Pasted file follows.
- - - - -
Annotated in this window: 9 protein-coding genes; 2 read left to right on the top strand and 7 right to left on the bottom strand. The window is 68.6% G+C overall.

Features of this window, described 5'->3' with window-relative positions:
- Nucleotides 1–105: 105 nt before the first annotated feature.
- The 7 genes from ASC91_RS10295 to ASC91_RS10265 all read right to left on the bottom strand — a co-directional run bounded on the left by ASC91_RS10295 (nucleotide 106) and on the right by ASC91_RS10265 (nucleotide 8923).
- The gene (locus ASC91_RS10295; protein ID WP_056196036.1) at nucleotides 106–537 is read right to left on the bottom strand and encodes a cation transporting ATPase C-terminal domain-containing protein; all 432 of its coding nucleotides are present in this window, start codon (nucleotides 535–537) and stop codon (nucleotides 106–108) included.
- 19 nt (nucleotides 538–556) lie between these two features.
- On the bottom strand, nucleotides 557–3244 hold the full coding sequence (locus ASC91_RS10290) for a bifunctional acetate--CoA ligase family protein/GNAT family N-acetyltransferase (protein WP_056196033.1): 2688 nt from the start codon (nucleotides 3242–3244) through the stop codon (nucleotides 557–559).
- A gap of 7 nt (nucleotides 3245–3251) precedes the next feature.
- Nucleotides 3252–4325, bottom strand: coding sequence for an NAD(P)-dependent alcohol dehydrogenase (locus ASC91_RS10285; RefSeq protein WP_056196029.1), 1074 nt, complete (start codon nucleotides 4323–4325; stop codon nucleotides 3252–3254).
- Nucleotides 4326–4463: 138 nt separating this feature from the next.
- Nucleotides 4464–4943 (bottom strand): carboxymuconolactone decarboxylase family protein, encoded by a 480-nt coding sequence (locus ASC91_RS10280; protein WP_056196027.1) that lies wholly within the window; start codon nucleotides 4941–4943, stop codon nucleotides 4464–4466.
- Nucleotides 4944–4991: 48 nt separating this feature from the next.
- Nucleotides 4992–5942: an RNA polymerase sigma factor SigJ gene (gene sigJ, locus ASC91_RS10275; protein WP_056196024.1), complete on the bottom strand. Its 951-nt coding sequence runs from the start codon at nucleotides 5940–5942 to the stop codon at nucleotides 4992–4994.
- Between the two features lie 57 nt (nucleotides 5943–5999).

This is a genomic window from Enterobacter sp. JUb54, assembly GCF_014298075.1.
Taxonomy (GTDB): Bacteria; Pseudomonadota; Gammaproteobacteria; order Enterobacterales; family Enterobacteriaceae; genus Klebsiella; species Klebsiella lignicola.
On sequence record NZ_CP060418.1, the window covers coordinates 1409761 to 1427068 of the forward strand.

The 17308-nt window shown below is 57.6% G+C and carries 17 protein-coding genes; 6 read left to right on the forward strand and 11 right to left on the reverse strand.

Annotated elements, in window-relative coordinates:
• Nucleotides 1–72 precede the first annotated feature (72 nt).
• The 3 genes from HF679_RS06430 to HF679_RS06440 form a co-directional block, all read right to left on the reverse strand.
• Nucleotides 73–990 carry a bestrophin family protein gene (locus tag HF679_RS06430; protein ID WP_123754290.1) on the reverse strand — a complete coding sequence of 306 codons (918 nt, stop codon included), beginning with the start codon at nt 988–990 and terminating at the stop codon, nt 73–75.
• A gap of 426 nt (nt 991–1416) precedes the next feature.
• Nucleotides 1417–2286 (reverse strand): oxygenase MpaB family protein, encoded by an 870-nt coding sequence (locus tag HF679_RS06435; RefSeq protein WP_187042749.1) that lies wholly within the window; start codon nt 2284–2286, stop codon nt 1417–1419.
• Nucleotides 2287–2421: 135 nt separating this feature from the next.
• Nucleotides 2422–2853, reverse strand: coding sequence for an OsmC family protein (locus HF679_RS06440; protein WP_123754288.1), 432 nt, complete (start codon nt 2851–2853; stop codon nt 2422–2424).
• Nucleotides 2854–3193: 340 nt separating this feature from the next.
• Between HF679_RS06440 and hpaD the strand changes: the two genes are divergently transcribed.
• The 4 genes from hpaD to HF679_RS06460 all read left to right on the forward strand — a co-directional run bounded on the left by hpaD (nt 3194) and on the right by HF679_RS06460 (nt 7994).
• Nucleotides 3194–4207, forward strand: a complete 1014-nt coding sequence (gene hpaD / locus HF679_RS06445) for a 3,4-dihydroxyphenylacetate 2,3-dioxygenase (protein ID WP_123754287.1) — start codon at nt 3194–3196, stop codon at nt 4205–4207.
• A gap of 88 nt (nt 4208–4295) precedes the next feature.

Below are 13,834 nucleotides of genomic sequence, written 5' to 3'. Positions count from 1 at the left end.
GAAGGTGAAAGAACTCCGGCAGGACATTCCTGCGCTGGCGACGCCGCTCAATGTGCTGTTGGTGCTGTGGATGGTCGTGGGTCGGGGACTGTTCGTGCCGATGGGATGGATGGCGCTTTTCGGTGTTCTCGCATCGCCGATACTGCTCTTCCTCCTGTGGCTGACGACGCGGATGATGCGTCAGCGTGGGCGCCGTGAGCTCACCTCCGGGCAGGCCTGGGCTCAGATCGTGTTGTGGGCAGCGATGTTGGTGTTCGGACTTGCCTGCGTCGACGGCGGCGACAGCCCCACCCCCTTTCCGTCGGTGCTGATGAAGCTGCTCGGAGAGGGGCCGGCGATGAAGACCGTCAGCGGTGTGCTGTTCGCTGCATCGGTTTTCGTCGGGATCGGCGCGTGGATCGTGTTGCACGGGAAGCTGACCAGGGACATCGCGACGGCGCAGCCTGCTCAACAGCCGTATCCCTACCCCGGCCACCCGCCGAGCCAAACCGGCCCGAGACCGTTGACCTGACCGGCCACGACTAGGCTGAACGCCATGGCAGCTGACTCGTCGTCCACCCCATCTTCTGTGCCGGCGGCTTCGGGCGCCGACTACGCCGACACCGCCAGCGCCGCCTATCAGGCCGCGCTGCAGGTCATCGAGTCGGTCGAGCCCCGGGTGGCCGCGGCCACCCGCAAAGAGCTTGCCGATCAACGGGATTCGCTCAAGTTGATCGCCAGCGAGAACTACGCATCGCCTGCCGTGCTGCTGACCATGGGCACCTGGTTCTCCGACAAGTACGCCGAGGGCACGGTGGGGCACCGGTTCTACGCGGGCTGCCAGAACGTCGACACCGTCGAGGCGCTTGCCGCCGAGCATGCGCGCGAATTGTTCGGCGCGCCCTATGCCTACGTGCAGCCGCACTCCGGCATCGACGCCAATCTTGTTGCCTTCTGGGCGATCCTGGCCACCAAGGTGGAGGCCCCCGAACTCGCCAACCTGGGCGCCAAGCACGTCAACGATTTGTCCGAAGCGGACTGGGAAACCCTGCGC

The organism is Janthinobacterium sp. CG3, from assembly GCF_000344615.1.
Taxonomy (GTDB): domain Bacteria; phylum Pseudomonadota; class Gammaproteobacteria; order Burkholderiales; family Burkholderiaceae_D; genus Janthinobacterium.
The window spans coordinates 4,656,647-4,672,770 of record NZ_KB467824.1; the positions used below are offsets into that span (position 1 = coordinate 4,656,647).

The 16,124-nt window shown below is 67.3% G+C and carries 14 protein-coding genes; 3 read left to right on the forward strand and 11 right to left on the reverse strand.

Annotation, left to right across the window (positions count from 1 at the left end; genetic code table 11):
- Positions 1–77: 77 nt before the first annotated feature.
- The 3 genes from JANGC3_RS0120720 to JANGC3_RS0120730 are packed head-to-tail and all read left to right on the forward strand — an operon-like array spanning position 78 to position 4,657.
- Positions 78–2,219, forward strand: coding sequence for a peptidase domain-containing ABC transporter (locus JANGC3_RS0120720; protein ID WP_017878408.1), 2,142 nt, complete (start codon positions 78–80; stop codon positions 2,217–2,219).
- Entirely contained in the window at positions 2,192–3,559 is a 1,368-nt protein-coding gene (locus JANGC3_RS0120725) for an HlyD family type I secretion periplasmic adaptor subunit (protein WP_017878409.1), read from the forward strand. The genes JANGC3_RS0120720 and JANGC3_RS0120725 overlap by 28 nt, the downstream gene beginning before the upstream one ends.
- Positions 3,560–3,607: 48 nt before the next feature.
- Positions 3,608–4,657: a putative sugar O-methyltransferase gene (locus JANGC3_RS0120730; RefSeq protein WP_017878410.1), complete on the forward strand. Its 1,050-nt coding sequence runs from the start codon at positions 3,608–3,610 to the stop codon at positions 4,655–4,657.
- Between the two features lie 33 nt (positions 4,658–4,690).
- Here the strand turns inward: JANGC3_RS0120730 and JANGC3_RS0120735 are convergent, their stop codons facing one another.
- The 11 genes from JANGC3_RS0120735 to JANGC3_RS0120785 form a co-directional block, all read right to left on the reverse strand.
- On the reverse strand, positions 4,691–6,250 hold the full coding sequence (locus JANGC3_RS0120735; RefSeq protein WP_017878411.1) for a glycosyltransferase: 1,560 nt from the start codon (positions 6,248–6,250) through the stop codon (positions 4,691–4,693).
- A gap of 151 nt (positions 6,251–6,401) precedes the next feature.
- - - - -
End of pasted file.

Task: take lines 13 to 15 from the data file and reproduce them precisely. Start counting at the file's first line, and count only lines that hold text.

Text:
- Nucleotides 4992–5942: an RNA polymerase sigma factor SigJ gene (gene sigJ, locus ASC91_RS10275; protein WP_056196024.1), complete on the bottom strand. Its 951-nt coding sequence runs from the start codon at nucleotides 5940–5942 to the stop codon at nucleotides 4992–4994.
- Between the two features lie 57 nt (nucleotides 5943–5999).

This is a genomic window from Enterobacter sp. JUb54, assembly GCF_014298075.1.